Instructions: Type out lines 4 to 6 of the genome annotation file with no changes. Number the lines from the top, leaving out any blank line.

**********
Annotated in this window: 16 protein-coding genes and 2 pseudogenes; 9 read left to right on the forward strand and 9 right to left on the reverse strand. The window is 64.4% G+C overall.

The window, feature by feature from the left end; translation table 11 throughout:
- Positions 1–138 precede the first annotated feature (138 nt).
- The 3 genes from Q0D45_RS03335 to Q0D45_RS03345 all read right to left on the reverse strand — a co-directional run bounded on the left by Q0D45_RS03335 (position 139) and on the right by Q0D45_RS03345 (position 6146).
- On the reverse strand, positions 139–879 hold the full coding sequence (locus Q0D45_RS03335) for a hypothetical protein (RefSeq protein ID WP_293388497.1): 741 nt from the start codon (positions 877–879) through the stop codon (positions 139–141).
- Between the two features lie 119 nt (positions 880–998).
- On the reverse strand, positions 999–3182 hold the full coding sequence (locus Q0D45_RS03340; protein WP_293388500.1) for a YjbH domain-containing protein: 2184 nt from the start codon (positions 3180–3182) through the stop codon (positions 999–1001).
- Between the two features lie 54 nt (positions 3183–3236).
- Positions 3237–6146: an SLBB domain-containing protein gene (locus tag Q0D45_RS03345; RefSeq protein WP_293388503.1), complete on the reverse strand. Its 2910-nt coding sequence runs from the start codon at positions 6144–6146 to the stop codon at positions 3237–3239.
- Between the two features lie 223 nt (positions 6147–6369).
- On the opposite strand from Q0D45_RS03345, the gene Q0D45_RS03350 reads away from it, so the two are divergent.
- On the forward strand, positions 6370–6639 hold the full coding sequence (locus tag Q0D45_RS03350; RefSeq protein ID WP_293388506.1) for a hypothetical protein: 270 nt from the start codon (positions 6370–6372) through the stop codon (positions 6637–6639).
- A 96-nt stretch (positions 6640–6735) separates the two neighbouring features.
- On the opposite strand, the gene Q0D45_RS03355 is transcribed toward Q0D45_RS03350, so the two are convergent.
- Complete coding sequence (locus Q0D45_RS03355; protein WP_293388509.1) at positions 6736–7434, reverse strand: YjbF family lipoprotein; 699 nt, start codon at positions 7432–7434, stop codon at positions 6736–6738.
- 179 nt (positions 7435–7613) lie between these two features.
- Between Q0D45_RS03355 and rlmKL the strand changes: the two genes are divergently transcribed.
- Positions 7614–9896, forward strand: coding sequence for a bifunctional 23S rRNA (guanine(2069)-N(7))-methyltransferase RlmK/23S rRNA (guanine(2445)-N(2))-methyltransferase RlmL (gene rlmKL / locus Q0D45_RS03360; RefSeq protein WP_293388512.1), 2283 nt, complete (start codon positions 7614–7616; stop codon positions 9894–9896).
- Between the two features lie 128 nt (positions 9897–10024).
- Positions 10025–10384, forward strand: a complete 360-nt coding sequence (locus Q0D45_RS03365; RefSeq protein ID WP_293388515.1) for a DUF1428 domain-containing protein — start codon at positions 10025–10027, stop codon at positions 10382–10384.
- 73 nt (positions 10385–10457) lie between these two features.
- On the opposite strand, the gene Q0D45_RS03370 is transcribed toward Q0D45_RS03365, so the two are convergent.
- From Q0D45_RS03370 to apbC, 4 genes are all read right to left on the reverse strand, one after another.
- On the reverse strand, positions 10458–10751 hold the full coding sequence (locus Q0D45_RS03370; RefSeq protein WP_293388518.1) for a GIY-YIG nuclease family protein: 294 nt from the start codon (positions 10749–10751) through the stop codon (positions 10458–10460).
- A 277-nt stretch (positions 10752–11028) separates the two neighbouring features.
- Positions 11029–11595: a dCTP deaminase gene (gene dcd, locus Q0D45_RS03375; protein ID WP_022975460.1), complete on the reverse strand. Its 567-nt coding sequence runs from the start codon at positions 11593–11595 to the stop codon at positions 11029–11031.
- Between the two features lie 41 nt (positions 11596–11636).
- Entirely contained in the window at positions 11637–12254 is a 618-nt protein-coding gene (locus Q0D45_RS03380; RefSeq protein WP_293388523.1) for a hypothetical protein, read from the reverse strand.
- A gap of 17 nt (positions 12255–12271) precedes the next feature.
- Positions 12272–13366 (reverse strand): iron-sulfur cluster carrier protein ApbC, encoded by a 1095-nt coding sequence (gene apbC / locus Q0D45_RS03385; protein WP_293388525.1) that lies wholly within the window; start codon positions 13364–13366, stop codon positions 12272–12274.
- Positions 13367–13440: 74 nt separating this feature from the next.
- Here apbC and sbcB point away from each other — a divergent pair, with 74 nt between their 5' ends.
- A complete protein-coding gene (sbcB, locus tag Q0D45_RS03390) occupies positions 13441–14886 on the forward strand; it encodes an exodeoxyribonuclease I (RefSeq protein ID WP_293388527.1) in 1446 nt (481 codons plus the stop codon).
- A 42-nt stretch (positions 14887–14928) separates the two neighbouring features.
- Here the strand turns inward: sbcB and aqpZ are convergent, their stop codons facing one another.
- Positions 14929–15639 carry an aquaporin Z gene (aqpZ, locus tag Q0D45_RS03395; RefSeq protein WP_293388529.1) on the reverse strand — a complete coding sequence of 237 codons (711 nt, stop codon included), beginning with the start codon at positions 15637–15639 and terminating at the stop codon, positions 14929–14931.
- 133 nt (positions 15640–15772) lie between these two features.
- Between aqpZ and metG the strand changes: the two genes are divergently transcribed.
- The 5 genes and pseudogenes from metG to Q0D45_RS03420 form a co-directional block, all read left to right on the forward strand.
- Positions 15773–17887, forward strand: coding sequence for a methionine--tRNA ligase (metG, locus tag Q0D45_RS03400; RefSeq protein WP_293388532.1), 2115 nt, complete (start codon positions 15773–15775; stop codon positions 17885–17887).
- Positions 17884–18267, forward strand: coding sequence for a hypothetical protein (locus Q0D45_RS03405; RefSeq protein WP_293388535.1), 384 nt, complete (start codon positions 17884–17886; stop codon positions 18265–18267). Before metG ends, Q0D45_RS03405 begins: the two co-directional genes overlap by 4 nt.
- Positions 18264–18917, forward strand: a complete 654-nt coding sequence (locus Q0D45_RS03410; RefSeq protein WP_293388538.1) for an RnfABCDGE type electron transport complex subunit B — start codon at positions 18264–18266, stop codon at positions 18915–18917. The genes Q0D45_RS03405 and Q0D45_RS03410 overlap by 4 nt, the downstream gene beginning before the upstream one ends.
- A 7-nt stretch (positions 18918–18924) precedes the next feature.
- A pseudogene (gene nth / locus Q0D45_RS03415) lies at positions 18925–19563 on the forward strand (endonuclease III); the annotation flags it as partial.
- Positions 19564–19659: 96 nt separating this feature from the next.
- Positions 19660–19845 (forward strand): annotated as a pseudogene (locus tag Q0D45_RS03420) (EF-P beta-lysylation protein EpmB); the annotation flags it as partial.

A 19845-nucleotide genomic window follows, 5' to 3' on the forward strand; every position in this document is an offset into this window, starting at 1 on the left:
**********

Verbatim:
- The 3 genes from Q0D45_RS03335 to Q0D45_RS03345 all read right to left on the reverse strand — a co-directional run bounded on the left by Q0D45_RS03335 (position 139) and on the right by Q0D45_RS03345 (position 6146).
- On the reverse strand, positions 139–879 hold the full coding sequence (locus Q0D45_RS03335) for a hypothetical protein (RefSeq protein ID WP_293388497.1): 741 nt from the start codon (positions 877–879) through the stop codon (positions 139–141).
- Between the two features lie 119 nt (positions 880–998).